Over the duration of this research investigation the Auckland region has been through a considerable change in governance structures. Where there had previously been seven city and district councils (Auckland Regional Council, 2007b), along with one regional council, there is now one unitary body, the Auckland Council (Auckland City Council, 2010). With this change in governance structure has been the abolition of Tourism Auckland and the formation of a new council controlled organisation responsible for tourism in the region, Auckland Tourism, Events and Economic Development (ATEED) (Auckland Council, 2011b). While this has certainly impacted on the initial goal of this research to provide Tourism Auckland with a platform on which to base a strategic planning process, it has not negated the value of this research. This research provides a solid case study of the MICE sector in Auckland, and makes a compelling case for why ATEED, should implement a strategic planning process specifically for the MICE sector in the region.
Adopting a pragmatic approach to this thesis, the first steps in this investigation were to determine what the research needed to discover in order to provide the desired platform of information for Tourism Auckland. Therefore the literature review was focussed on three main aspects: 1) the specific context of the MICE sector in the Auckland region; 2) previous studies of the MICE sector in other regions; and 3) concepts of sustainability and strategic planning and how they are applied in a New Zealand context. The result of this was the development of framework for the collection of data from various sources, which could then be used to develop a situational analysis of the MICE sector in Auckland. This framework is detailed in the methodology chapter of this thesis.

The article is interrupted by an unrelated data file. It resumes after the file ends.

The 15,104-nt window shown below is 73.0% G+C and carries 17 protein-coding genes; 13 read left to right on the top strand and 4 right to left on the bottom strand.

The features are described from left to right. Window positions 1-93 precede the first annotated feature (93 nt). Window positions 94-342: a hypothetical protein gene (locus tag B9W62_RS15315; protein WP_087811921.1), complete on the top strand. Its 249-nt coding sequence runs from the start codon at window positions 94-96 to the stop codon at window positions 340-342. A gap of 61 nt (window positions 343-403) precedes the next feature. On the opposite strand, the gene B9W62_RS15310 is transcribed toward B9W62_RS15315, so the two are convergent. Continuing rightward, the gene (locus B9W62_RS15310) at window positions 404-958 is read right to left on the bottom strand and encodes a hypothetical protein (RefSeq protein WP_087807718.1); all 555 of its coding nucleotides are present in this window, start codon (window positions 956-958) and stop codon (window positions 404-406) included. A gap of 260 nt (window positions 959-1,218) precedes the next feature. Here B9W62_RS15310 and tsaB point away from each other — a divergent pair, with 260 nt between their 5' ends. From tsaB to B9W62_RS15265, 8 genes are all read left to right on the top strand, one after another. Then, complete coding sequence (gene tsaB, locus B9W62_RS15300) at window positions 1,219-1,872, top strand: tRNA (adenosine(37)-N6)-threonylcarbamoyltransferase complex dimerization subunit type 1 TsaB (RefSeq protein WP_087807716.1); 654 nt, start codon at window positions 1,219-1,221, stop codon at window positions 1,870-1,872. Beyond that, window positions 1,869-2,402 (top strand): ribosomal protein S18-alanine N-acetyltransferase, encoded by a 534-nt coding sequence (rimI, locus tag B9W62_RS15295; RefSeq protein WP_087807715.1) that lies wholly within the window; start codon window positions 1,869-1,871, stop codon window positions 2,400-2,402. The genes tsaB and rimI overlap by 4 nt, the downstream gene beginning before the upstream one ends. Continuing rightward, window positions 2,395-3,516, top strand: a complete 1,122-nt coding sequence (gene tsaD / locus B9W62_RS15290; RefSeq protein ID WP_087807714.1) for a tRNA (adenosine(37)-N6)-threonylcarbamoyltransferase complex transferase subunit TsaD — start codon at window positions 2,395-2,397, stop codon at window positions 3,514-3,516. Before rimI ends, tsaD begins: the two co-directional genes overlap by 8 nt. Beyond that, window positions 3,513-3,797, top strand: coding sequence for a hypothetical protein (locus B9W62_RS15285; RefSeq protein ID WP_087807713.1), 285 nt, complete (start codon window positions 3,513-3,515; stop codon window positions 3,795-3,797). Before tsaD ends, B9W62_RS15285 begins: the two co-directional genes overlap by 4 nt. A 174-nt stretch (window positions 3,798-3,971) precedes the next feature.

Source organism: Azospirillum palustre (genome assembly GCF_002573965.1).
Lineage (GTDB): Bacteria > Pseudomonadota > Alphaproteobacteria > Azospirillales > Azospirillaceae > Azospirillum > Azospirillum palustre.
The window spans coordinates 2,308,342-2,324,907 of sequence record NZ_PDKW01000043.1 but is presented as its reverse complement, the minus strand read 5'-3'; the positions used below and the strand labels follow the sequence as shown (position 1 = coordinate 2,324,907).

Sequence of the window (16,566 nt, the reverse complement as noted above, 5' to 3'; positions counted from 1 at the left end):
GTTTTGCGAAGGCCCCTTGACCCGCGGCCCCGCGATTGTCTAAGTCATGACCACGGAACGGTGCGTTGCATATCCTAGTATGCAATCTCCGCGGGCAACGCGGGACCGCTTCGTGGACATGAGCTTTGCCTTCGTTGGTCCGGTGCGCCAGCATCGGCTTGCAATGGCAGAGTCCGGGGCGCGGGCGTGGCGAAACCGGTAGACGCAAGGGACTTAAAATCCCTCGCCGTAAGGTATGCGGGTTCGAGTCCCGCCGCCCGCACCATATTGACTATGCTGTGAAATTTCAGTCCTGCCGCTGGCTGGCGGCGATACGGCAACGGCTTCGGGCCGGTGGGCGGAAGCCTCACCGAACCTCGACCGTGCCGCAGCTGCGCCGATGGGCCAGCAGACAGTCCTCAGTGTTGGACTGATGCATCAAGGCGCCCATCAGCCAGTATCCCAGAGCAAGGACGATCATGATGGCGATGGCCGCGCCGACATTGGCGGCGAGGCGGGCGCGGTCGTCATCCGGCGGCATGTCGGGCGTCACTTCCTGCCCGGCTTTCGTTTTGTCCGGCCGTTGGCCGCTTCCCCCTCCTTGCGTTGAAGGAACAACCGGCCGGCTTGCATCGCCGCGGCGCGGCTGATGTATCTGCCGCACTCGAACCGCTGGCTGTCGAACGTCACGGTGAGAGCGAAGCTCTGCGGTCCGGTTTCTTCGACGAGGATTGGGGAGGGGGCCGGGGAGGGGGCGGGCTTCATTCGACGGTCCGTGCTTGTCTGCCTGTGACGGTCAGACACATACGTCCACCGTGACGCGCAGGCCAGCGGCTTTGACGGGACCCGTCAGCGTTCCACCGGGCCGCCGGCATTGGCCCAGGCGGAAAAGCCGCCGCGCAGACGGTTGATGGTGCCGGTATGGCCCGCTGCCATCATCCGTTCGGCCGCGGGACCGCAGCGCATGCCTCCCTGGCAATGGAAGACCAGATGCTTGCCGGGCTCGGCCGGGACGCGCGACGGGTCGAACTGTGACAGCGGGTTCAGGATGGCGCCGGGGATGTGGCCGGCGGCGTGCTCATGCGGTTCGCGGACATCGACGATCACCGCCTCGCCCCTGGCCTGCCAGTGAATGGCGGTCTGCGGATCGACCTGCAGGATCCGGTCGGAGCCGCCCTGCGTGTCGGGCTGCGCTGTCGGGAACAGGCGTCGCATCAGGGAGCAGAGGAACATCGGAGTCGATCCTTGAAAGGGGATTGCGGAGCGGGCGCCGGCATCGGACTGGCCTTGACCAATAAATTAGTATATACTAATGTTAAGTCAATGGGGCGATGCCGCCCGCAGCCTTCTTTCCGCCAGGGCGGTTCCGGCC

This thesis employed a mixed methods approach and data was collected in two phases. A combination of questionnaire surveys and interviews were used in the initial data collection phase. Data were sought from five separate populations (delegates, exhibitors, event organisers, suppliers and venues) representing both the supply and demand sides of the sector, with questionnaires being employed for the demand side and interviews for the supply side. Analysis of interview data was conducted with the aid of three software applications; Catpac, Leximancer and Atlas Ti, while the data analysis for the questionnaires used Statistica. The findings from these analyses were triangulated to conduct an initial situational analysis for the sector. In the second phase of the data collection the Delphi technique was employed, to confirm the factors identified in the initial situational analysis, and to assess levels of and build consensus around these factors. The Delphi panel comprised 13 first phase participants, representing a variety of venues and suppliers from around the region. This Delphi process was successful in achieving consensus on most of the factors previously identified, and therefore allowed for a revised situational analysis to be developed.